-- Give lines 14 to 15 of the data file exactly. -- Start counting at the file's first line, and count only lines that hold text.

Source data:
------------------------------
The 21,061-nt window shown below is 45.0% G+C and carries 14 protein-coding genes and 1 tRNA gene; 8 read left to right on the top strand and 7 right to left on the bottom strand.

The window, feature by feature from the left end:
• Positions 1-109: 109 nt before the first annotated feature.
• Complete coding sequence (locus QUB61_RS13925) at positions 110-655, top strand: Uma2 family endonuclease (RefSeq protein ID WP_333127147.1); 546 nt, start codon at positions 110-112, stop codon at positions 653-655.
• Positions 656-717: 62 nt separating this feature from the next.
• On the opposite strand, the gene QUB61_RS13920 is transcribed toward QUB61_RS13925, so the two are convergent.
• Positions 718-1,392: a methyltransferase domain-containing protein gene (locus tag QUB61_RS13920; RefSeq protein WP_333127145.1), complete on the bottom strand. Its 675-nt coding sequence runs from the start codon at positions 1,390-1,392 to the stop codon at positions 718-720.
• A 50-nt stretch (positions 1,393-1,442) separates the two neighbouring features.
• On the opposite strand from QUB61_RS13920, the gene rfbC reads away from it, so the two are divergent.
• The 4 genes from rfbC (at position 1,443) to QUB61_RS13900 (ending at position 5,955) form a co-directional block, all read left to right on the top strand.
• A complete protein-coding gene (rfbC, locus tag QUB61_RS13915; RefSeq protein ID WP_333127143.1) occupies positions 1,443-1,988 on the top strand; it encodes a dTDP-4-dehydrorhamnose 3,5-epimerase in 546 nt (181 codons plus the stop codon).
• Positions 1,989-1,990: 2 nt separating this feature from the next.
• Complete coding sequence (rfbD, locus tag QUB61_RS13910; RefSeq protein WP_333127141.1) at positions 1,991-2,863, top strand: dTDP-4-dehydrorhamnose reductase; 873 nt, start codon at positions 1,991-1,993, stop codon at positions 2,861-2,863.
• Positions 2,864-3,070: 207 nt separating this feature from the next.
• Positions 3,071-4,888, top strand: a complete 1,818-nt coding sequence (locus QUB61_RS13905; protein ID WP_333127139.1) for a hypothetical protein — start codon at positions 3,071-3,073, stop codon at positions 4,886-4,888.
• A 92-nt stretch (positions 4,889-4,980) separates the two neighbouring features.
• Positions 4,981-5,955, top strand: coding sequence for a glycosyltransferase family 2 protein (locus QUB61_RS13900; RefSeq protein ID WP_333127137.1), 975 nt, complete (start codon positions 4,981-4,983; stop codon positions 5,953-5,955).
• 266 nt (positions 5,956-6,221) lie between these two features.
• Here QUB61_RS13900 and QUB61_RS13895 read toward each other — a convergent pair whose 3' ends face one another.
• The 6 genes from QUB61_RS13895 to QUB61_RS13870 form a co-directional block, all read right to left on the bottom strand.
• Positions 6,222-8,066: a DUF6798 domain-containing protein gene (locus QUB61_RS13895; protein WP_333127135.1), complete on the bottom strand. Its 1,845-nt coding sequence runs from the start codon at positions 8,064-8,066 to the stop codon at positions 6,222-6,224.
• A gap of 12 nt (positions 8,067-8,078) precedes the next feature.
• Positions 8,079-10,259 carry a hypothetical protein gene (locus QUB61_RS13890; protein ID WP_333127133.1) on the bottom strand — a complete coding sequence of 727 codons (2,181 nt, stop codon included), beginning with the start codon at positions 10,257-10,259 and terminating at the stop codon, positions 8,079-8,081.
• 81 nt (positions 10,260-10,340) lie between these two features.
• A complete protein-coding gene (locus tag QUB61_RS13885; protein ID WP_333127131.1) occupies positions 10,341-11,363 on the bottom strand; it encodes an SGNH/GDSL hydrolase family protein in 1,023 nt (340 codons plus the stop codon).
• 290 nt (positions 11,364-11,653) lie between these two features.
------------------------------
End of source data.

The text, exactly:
• Positions 2,864-3,070: 207 nt separating this feature from the next.
• Positions 3,071-4,888, top strand: a complete 1,818-nt coding sequence (locus QUB61_RS13905; protein ID WP_333127139.1) for a hypothetical protein — start codon at positions 3,071-3,073, stop codon at positions 4,886-4,888.